Fundsnet: Inflation Decrease is Good for Emerging Market Investment

Writing in his blog, Founder and Chairman of, a financial investment company, highlights predictions that the lower inflation rate is good for emerging market investment.

Leeds, United Kingdom, September 12, 2011 --( With the surprise announcement from the Office of National Statistics that inflation fell to 4.2 percent from 4.5 percent from the previous month, Simon Dixon cites F&C Asset Management’s prediction that emerging markets will present significant investment opportunities., has seen emerging markets become a popular form of investment, with over half of their client base investing in emerging markets or commodity funds. The ones that have persevered with emerging markets despite valuations being below the long–term trend, are likely to be thankful that they did. The decrease in inflation has opened the doors and if predictions are correct, emerging market equities could see a return of up to 15 percent for the rest of the year.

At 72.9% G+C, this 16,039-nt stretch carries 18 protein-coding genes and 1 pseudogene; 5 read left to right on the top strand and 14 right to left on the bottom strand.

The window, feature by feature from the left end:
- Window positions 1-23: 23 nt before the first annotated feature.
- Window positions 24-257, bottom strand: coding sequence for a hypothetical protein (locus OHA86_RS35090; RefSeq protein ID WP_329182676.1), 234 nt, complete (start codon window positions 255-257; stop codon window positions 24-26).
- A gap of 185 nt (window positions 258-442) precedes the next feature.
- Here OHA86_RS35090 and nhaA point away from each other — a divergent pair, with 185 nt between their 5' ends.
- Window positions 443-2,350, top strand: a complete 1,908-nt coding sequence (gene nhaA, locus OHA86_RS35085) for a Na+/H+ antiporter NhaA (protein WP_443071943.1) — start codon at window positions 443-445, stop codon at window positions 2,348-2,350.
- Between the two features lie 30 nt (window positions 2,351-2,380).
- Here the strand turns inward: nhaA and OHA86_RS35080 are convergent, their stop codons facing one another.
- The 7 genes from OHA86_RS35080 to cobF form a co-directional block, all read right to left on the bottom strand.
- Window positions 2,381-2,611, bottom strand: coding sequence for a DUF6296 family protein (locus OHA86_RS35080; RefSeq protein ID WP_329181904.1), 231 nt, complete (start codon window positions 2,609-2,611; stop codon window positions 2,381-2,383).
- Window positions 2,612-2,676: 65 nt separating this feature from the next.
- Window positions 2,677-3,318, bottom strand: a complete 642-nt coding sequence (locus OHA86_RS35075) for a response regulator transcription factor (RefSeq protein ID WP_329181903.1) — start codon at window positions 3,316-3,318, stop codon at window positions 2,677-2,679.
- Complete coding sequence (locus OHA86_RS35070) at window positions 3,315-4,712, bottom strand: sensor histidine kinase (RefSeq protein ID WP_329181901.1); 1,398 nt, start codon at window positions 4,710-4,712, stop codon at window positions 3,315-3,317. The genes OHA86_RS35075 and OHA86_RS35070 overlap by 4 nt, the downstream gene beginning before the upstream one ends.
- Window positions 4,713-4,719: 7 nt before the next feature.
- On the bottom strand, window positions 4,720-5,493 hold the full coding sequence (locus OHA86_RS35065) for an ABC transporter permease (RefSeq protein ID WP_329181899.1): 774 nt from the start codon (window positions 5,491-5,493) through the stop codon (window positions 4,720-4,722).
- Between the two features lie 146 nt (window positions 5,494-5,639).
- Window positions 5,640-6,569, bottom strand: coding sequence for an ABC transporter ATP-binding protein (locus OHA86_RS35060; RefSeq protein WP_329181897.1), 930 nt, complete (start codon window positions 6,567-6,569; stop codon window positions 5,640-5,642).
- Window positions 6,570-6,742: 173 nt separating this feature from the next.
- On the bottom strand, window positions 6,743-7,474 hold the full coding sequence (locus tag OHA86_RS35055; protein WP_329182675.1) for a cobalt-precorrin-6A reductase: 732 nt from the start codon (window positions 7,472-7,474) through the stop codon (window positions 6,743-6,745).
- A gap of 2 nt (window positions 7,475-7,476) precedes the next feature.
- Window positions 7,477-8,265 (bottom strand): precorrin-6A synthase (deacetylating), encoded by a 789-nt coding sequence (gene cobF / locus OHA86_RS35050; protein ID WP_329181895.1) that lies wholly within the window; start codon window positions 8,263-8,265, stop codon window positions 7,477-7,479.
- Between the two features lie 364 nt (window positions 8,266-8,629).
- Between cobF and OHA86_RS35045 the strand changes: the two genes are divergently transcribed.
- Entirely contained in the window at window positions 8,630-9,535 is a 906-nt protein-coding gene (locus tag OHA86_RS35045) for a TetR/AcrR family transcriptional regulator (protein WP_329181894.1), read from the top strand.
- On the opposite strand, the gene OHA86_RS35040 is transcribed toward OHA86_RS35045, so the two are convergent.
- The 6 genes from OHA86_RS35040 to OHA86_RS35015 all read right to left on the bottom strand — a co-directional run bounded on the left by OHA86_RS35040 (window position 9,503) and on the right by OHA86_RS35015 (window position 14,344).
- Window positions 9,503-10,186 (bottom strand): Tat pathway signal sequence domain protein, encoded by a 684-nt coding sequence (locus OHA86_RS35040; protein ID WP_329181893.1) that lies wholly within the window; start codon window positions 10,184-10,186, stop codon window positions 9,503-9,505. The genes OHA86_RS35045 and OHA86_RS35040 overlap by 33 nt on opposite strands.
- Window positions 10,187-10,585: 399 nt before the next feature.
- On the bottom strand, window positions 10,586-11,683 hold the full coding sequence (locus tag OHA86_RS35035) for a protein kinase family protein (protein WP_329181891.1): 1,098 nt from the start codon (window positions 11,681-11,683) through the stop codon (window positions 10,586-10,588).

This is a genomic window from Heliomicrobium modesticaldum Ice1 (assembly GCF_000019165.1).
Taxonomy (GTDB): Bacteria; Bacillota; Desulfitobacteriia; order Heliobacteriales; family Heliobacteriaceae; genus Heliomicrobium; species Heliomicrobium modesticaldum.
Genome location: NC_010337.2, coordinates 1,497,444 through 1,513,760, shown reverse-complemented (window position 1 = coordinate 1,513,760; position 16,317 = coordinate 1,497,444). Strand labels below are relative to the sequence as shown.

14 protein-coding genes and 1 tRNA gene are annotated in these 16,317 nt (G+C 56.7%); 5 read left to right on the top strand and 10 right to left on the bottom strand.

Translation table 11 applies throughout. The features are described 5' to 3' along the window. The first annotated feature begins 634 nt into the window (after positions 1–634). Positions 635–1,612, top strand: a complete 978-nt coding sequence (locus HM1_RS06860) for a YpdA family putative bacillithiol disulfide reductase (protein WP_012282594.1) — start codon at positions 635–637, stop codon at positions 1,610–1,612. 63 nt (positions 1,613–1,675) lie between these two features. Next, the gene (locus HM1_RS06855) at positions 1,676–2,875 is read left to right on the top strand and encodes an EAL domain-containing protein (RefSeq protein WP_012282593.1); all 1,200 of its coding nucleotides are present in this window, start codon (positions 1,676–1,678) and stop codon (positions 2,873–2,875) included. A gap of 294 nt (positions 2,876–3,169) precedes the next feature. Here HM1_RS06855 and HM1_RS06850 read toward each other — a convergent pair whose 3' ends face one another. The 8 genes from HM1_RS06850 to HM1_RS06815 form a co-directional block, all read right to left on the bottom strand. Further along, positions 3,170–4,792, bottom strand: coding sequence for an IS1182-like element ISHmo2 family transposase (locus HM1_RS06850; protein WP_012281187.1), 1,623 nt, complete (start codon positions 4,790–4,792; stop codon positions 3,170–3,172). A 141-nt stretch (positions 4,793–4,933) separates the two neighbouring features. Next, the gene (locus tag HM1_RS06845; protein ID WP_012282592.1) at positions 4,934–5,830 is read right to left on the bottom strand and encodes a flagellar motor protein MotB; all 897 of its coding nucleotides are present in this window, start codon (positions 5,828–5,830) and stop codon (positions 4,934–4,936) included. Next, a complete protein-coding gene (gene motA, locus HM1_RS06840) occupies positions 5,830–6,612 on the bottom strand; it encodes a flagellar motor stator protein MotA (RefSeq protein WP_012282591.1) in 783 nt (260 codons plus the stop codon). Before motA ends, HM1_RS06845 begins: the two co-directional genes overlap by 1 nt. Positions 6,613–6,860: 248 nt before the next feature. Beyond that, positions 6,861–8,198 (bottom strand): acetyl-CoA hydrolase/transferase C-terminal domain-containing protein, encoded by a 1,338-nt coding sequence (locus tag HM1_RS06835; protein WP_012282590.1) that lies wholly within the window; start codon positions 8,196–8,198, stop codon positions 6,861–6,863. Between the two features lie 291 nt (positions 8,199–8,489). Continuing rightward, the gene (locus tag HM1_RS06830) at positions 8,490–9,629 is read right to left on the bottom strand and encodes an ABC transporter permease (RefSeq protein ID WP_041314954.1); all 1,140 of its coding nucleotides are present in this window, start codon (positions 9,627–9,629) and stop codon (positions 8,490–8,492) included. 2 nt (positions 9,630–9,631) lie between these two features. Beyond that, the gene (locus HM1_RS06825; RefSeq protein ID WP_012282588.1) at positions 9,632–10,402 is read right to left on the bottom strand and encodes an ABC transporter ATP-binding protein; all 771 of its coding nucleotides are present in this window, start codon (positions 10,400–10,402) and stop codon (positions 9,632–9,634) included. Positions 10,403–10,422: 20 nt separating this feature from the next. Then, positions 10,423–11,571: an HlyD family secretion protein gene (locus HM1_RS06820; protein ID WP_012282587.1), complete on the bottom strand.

Mike Sell, manager of Thames River Emerging Asia Fund, recently commented that China in particular would be a good addition to any Portfolio, saying: "The long-term story for China is still intact and it is an increasingly important part of the Asia Pacific region.

"China deserves to be a large part of people's emerging market portfolios, either through a regional or GEM product."

Traditionally, emerging markets have been a little misunderstood by investors who have assumed the risks that come with investing in 1st world markets are the same in emerging markets. Emerging market investment normally represents long term gains rather than gains in the short term. This has not suited every type of investor.

“In 2003 many investors were disappointed by the returns from buying into Chinese internet companies.” Said a spokesperson for “Times are different now though, and providing a longer term view is taken by the investor, good returns should follow especially if predictions in Chinese equity prove correct.”

Investments in emerging markets are often likened to investing in the U.S in 1920. Over a 40 year period, investors would have seen a 10 fold increase. They also would have seen an 80% drop in the market in that time too.

The spokesperson continued: “With the economies of emerging markets developing and rising at a fast rate, we expect to see more investment in emerging markets for the rest of the year.”

The inflation decrease has made emerging market investment far more attractive than it was a month ago.

Fundsnet Limited
Simon Dixon
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